KRASNOYARSK, Russia (AP) - The third member of the Russian punk bank Pussy Riot has been released from custody following an amnesty law passed by parliament.
Nadezhda Tolokonnikova left the prison colony in the eastern Siberian city Krasnoyarsk on Monday, hours after another band member, Maria Alekhina, was released in another region.
The amnesty that enabled their release is seen as the Kremlin's attempt to soothe criticism of Russia's human rights record ahead of the Winter Olympics in Sochi in February.
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A member of the Russian punk band Pussy Riot was released from prison Monday, saying that the amnesty bill that gave her freedom was a Kremlin public relations stunt.
Maria Alekhina was one of two band members who were granted amnesty last week, which was largely viewed as the Kremlin's attempt to soothe criticism of Russia's human rights records ahead of the Winter Olympics in Sochi in February.
The release of the other, Nadezhda Tolokonnikova, is pending. The third member, Yekaterina Samutsevich, was released on suspended sentence months after all three were found guilty of hooliganism motivated by religious hatred and sentenced to two years in prison for the performance at Moscow's main cathedral in March 2012.
The band members insisted their protest was meant to raise their concern about increasingly close ties between the state and the church.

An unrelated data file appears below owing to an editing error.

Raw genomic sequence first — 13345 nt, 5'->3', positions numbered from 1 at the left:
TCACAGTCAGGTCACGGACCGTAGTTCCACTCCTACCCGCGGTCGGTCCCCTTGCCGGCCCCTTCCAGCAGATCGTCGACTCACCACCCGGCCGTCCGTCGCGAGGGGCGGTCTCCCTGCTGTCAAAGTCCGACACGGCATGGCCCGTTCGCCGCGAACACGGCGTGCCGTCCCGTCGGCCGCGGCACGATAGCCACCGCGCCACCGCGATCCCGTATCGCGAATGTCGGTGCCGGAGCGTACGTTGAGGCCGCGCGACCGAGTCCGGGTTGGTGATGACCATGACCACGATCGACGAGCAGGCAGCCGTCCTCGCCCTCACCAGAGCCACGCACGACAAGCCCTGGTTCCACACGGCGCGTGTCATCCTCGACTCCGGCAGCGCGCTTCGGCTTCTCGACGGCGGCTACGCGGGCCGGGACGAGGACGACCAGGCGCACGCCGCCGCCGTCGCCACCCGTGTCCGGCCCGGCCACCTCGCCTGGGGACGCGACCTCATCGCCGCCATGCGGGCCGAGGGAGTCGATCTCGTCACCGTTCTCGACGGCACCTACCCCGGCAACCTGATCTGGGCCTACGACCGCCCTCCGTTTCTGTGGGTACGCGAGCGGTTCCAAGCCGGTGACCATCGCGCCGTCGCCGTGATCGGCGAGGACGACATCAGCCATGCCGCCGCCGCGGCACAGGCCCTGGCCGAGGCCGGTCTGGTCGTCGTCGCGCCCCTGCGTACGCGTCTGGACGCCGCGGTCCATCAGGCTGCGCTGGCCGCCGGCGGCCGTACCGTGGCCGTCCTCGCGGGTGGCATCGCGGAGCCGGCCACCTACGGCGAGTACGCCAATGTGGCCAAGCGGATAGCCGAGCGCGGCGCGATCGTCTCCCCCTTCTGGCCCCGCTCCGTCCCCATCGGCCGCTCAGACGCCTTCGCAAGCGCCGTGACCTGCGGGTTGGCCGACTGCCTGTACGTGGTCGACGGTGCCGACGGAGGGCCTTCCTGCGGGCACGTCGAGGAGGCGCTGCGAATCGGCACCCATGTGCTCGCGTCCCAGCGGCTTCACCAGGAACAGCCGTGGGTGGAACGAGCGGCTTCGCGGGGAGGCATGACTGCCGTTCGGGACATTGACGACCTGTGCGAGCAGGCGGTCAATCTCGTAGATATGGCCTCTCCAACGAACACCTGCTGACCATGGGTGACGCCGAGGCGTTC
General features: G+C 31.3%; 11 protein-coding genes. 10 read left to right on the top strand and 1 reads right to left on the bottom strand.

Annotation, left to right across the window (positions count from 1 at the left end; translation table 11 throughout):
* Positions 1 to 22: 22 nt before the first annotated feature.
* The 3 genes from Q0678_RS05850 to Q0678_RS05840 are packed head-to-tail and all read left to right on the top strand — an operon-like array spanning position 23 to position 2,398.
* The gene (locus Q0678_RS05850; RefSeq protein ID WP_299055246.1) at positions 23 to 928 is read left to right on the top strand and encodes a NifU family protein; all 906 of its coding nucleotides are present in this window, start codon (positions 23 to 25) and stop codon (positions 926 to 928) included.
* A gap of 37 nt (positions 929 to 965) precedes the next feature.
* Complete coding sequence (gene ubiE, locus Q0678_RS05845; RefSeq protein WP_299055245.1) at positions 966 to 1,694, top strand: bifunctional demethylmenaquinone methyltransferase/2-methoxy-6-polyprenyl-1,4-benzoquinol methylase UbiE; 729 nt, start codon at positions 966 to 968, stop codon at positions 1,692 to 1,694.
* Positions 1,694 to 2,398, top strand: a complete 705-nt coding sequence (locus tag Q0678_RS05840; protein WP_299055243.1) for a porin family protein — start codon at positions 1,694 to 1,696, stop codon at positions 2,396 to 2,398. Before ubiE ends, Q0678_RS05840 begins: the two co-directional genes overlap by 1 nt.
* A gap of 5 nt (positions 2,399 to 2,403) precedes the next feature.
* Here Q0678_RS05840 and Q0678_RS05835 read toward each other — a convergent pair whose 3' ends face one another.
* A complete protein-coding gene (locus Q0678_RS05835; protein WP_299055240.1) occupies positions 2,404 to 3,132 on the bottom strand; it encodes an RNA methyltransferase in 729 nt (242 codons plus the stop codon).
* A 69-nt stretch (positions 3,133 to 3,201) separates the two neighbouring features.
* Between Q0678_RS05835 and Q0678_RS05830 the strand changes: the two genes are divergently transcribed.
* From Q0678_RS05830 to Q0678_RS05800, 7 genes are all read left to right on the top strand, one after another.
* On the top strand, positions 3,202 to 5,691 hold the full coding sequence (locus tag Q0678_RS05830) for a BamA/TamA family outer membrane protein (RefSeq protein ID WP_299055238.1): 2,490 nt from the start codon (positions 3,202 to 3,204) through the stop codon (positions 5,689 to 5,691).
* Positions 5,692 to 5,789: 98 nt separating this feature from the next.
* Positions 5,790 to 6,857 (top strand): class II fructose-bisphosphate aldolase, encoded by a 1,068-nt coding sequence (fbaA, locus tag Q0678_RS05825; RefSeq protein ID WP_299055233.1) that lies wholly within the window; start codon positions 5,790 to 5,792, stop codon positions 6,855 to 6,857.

Alekhina was released from the prison colony outside the Volga river city of Nizhny Novgorod on Monday morning, said Irina Khrunova, her lawyer.
Russian parliament passed the amnesty bill last week, allowing the release of thousands of inmates. Alekhina and Tolokonnikova qualify for amnesty because they have small children.
Alekhina's release comes days after President Vladimir Putin pardoned Mikhail Khodorkovsky, a former oil tycoon and once Russia's richest man, who spent a decade in prison after challenging Putin's power. Khodorkovsky flew to Germany after release and said he will stay out of politics. He pledged, however, to fight for the release of political prisoners in Russia.
Alekhina told Dozhd TV channel that she was "too shocked" when she was released from the prison colony to grasp what was going on.
She also said she would have stayed behind bars to serve her term, which was to end in March if she was free to turn it down.
"I had a chance to turn it down, I would have done it, no doubt about that," she told Dozhd. "This is not an amnesty. This is a hoax and a PR move."
She said the amnesty bill covers less than 10 percent of the prison population and only a fraction of women with children behind bars. Women convicted of grave crimes, even if they have children, are not eligible for amnesty.
Alkhina complained that prison officials did not give her a chance to say goodbye to cell mates, but put her in a car and drove her to the train station in downtown Nizhny Novgorod.
Once at the train station, Alekhina drove away to meet with local human rights activists, Khrunova told The Associated Press.
In a cell phone picture posted online, Alekhina was seen wearing a dark green prison jacket with a sticker on her chest with her name on it.
Tolokonnikova, who is serving time in a Siberian prison, is also expected to be released this week, her husband, Pyotr Verzilov, said.
Russia's Supreme Court earlier this month ordered a review of the Pussy Riot case, saying that a lower court did not fully prove their guilt and did not take their family circumstances into consideration when reaching the verdict.
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